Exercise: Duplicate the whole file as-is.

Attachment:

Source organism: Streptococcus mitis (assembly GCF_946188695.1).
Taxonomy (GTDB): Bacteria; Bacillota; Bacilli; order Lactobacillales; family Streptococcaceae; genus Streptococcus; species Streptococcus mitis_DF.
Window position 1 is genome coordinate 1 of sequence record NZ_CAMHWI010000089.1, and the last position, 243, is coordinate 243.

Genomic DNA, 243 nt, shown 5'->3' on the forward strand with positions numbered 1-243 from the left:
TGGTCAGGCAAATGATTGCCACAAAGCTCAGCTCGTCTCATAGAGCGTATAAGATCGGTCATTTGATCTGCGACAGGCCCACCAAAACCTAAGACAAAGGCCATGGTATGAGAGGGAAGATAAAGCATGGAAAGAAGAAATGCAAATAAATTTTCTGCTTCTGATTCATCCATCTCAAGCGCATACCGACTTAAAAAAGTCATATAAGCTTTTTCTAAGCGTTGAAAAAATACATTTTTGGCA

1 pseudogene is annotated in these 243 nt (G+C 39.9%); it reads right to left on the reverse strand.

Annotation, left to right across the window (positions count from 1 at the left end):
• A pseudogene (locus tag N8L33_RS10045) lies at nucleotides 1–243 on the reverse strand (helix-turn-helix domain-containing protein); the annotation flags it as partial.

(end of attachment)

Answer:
Source organism: Streptococcus mitis (assembly GCF_946188695.1).
Taxonomy (GTDB): Bacteria; Bacillota; Bacilli; order Lactobacillales; family Streptococcaceae; genus Streptococcus; species Streptococcus mitis_DF.
Window position 1 is genome coordinate 1 of sequence record NZ_CAMHWI010000089.1, and the last position, 243, is coordinate 243.

Genomic DNA, 243 nt, shown 5'->3' on the forward strand with positions numbered 1-243 from the left:
TGGTCAGGCAAATGATTGCCACAAAGCTCAGCTCGTCTCATAGAGCGTATAAGATCGGTCATTTGATCTGCGACAGGCCCACCAAAACCTAAGACAAAGGCCATGGTATGAGAGGGAAGATAAAGCATGGAAAGAAGAAATGCAAATAAATTTTCTGCTTCTGATTCATCCATCTCAAGCGCATACCGACTTAAAAAAGTCATATAAGCTTTTTCTAAGCGTTGAAAAAATACATTTTTGGCA

1 pseudogene is annotated in these 243 nt (G+C 39.9%); it reads right to left on the reverse strand.

Annotation, left to right across the window (positions count from 1 at the left end):
• A pseudogene (locus tag N8L33_RS10045) lies at nucleotides 1–243 on the reverse strand (helix-turn-helix domain-containing protein); the annotation flags it as partial.